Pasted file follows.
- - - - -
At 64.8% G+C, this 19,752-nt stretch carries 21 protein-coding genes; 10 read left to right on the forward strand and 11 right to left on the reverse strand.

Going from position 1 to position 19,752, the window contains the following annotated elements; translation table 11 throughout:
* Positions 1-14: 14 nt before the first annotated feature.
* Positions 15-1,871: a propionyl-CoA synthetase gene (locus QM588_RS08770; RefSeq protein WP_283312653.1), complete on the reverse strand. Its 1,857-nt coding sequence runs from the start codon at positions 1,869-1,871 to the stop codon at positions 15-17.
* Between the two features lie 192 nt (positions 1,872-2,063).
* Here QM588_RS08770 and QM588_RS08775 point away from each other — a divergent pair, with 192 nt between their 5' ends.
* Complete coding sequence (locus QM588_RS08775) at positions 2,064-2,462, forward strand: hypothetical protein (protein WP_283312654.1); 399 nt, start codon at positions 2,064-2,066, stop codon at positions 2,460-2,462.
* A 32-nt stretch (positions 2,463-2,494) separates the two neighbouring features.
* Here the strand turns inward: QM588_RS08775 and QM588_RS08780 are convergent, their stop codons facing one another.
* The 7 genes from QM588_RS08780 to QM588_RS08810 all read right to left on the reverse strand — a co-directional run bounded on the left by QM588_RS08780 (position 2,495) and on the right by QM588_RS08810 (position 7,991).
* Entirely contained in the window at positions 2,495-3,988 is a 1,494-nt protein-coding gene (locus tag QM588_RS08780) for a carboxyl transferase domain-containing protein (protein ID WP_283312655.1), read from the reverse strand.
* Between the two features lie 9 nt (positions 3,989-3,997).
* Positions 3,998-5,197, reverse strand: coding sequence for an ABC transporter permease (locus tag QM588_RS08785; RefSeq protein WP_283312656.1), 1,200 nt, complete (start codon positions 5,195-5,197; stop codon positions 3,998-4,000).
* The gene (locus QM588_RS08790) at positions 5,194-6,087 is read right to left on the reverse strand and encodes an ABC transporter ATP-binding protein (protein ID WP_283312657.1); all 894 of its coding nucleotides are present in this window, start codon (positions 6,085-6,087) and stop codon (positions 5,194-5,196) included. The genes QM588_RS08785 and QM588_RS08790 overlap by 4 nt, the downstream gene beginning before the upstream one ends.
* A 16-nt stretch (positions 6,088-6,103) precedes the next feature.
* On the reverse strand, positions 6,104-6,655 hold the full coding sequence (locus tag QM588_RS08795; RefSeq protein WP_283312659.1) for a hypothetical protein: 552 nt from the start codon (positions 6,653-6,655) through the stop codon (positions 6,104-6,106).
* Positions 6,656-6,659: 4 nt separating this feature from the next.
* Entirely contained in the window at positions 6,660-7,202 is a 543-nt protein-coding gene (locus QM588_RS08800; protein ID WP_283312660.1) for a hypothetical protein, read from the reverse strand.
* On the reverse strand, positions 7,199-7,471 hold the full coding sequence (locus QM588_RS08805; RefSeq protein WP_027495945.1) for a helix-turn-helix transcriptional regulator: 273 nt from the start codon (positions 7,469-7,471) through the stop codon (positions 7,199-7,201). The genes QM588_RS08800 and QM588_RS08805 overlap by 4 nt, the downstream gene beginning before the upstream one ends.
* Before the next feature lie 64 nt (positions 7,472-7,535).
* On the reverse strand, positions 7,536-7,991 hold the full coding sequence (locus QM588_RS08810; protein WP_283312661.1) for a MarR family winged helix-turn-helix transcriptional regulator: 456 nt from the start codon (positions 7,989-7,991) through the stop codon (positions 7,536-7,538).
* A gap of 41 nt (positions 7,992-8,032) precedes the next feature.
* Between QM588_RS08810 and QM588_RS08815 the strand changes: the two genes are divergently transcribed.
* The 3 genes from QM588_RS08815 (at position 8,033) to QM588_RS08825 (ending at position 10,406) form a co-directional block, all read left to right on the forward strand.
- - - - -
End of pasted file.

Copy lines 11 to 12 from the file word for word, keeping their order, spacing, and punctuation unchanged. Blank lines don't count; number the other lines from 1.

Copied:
* Entirely contained in the window at positions 2,495-3,988 is a 1,494-nt protein-coding gene (locus tag QM588_RS08780) for a carboxyl transferase domain-containing protein (protein ID WP_283312655.1), read from the reverse strand.
* Between the two features lie 9 nt (positions 3,989-3,997).